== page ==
- The Washington Times - Friday, June 26, 2020

New York Gov. Andrew Cuomo can’t on the one hand praised Black Lives Matter protesters for defying his coronavirus orders, and at the same time get angry at churches that want to open, a federal judge ruled Friday.

Judge Gary L. Sharpe, a Bush appointee, said Mr. Cuomo and New York City Mayor Bill de Blasio undercut their own case for limiting religious gatherings to 25% of regular capacity by allowing restaurants to open at 50% capacity.

And the judge said the two men’s own praise for protests, while discouraging in-person religious worship, showed illegal preferential treatment for one set of First Amendment rights over another.

“Governor Cuomo and Mayor de Blasio could have just as easily discouraged protests, short of condemning their message, in the name of public health and exercised discretion to suspend enforcement for public safety reasons instead of encouraging what they knew was a flagrant disregard of the outdoor limits and social distancing rules. They could have also been silent. But by acting as they did, Governor Cuomo and Mayor de Blasio sent a clear message that mass protests are deserving of preferential treatment,” he wrote.

New York City had argued that it was a matter of public safety not to discourage the protests. But Judge Sharpe said the governor and mayor didn’t just not discourage the protest, but actively encouraged them — while at the same time discouraging churches and synagogues.

Mr. de Blasio in particular took to Twitter in April to blast a Jewish funeral gathering, saying he went personally to make sure the crowd was dispersed. He said he’d ordered police to arrest “those who gather in large groups.”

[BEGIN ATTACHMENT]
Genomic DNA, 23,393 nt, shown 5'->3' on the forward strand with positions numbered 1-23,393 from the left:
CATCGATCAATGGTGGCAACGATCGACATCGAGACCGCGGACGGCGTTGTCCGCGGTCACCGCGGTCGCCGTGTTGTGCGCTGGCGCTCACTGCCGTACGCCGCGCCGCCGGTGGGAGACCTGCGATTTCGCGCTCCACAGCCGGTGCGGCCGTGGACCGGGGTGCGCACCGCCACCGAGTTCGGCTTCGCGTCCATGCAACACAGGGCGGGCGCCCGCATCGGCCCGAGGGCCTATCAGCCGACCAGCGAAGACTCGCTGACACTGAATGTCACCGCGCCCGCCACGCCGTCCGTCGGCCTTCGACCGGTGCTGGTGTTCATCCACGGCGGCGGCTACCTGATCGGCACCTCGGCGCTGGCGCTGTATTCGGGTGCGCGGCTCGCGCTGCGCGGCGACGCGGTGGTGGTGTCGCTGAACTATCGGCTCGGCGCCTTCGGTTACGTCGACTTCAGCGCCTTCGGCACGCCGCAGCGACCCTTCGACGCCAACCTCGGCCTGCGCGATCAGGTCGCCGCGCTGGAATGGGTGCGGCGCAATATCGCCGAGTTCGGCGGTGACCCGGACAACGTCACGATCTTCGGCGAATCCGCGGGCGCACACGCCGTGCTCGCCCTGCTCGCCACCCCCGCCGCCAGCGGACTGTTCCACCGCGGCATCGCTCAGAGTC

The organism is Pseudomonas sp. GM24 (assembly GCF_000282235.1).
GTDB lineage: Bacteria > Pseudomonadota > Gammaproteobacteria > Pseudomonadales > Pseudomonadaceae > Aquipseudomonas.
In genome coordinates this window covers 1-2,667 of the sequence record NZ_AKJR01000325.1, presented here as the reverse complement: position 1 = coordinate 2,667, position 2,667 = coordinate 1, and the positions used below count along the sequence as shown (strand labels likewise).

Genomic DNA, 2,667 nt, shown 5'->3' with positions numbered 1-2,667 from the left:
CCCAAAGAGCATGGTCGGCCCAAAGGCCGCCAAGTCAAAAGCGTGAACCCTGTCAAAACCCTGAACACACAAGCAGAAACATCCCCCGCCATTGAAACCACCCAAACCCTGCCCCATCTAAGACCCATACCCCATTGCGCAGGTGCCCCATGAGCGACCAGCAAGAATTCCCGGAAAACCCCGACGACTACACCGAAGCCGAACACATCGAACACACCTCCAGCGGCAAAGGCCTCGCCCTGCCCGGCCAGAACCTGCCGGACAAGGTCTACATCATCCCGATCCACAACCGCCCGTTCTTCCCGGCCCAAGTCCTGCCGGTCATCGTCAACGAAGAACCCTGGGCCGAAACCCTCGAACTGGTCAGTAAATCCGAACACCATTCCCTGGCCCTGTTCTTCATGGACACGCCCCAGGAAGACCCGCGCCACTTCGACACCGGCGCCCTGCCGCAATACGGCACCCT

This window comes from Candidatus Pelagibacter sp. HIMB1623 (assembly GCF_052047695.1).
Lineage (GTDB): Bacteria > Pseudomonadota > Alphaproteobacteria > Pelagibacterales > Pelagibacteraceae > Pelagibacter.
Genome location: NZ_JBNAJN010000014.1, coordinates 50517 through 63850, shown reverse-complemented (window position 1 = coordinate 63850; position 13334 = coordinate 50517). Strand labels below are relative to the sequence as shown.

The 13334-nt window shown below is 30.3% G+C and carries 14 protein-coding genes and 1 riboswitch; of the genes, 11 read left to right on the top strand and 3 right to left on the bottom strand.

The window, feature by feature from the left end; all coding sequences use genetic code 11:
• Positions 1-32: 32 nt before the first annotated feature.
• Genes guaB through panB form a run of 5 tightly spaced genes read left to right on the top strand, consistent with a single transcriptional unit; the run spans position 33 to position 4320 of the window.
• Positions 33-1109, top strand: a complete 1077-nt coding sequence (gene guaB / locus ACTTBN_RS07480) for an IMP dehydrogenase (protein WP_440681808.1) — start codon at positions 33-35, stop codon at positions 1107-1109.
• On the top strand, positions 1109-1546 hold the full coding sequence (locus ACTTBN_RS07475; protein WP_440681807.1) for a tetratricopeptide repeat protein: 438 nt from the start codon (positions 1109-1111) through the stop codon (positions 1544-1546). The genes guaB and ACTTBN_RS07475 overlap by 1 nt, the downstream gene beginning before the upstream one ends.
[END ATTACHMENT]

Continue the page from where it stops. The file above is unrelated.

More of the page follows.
Yet Mr. de Blasio himself — sans mask — attended such a large gathering, a demonstration in memory of George Floyd, whose death last month sparked the BLM protests.

“Neither the 10-person limit on outdoor gatherings, nor the social distancing protocols, were adhered to,” the judge noted.

The ruling is the latest entry in what’s quickly become a convoluted legal scene when it comes to coronavirus restrictions and religious liberty.

The Supreme Court earlier this month refused to block a California rule, with Chief Justice John G. Roberts Jr. saying judges generally should avoid second-guessing governors amid the pandemic, and saying as long as religious gatherings are treated the same as similar activities, there’s no violation of First Amendment liberties.

In New York’s case, though, Judge Sharpe said religious gatherings are the only ones subject to a 25% capacity rule. Nonessential businesses are allowed to operate at 50% capacity, despite some of them being “not justifiably different than houses of worship.”

He said those establishments, such as salons and indoor dining at restaurants, represent risks of coronavirus spread yet Mr. Cuomo and Mr. de Blasio are allowing their increased activity.

The disparate treatment between BLM protesters exercising their First Amendment rights and religious communities wanting to exercise their First Amendment rights has drawn criticism from the highest levels of Washington.

On Friday, the Justice Department praised Judge Sharpe’s ruling.

“Government cannot discriminate by protecting free speech and the right to assemble while threatening or limiting religious exercise — it must protect all rights guaranteed under the First Amendment,” said Assistant Attorney General Eric Dreiband.

• Stephen Dinan can be reached at sdinan@washingtontimes.com.

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